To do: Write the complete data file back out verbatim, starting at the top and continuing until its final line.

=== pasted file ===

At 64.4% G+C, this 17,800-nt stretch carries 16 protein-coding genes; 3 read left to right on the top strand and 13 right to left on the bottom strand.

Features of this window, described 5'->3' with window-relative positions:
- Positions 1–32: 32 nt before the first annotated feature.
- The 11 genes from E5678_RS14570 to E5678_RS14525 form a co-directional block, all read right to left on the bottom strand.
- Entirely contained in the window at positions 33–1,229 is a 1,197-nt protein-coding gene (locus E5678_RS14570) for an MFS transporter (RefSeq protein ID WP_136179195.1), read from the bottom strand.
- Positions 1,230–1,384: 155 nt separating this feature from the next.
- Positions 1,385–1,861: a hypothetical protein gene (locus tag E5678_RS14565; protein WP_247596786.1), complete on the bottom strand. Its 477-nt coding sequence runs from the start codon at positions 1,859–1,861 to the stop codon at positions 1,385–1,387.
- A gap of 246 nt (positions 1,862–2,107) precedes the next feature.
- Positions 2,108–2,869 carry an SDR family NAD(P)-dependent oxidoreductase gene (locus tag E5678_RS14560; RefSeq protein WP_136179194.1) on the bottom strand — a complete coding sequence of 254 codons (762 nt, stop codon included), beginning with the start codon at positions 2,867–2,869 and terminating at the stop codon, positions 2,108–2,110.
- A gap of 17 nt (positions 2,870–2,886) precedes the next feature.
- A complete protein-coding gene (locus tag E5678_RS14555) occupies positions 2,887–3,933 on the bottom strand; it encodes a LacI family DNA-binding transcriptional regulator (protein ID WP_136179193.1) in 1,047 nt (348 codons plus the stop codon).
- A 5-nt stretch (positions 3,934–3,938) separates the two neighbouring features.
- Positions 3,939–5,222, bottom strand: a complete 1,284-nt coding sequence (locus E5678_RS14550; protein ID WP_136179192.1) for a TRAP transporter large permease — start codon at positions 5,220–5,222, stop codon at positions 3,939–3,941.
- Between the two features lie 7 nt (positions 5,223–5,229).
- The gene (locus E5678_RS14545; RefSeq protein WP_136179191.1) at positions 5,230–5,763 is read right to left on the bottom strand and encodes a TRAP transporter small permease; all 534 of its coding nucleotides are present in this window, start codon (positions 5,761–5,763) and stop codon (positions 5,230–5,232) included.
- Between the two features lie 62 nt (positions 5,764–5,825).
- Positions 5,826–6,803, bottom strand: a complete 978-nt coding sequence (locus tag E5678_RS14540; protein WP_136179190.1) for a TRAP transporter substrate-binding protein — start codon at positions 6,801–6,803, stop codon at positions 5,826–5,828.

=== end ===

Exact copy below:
At 64.4% G+C, this 17,800-nt stretch carries 16 protein-coding genes; 3 read left to right on the top strand and 13 right to left on the bottom strand.

Features of this window, described 5'->3' with window-relative positions:
- Positions 1–32: 32 nt before the first annotated feature.
- The 11 genes from E5678_RS14570 to E5678_RS14525 form a co-directional block, all read right to left on the bottom strand.
- Entirely contained in the window at positions 33–1,229 is a 1,197-nt protein-coding gene (locus E5678_RS14570) for an MFS transporter (RefSeq protein ID WP_136179195.1), read from the bottom strand.
- Positions 1,230–1,384: 155 nt separating this feature from the next.
- Positions 1,385–1,861: a hypothetical protein gene (locus tag E5678_RS14565; protein WP_247596786.1), complete on the bottom strand. Its 477-nt coding sequence runs from the start codon at positions 1,859–1,861 to the stop codon at positions 1,385–1,387.
- A gap of 246 nt (positions 1,862–2,107) precedes the next feature.
- Positions 2,108–2,869 carry an SDR family NAD(P)-dependent oxidoreductase gene (locus tag E5678_RS14560; RefSeq protein WP_136179194.1) on the bottom strand — a complete coding sequence of 254 codons (762 nt, stop codon included), beginning with the start codon at positions 2,867–2,869 and terminating at the stop codon, positions 2,108–2,110.
- A gap of 17 nt (positions 2,870–2,886) precedes the next feature.
- A complete protein-coding gene (locus tag E5678_RS14555) occupies positions 2,887–3,933 on the bottom strand; it encodes a LacI family DNA-binding transcriptional regulator (protein ID WP_136179193.1) in 1,047 nt (348 codons plus the stop codon).
- A 5-nt stretch (positions 3,934–3,938) separates the two neighbouring features.
- Positions 3,939–5,222, bottom strand: a complete 1,284-nt coding sequence (locus E5678_RS14550; protein ID WP_136179192.1) for a TRAP transporter large permease — start codon at positions 5,220–5,222, stop codon at positions 3,939–3,941.
- Between the two features lie 7 nt (positions 5,223–5,229).
- The gene (locus E5678_RS14545; RefSeq protein WP_136179191.1) at positions 5,230–5,763 is read right to left on the bottom strand and encodes a TRAP transporter small permease; all 534 of its coding nucleotides are present in this window, start codon (positions 5,761–5,763) and stop codon (positions 5,230–5,232) included.
- Between the two features lie 62 nt (positions 5,764–5,825).
- Positions 5,826–6,803, bottom strand: a complete 978-nt coding sequence (locus tag E5678_RS14540; protein WP_136179190.1) for a TRAP transporter substrate-binding protein — start codon at positions 6,801–6,803, stop codon at positions 5,826–5,828.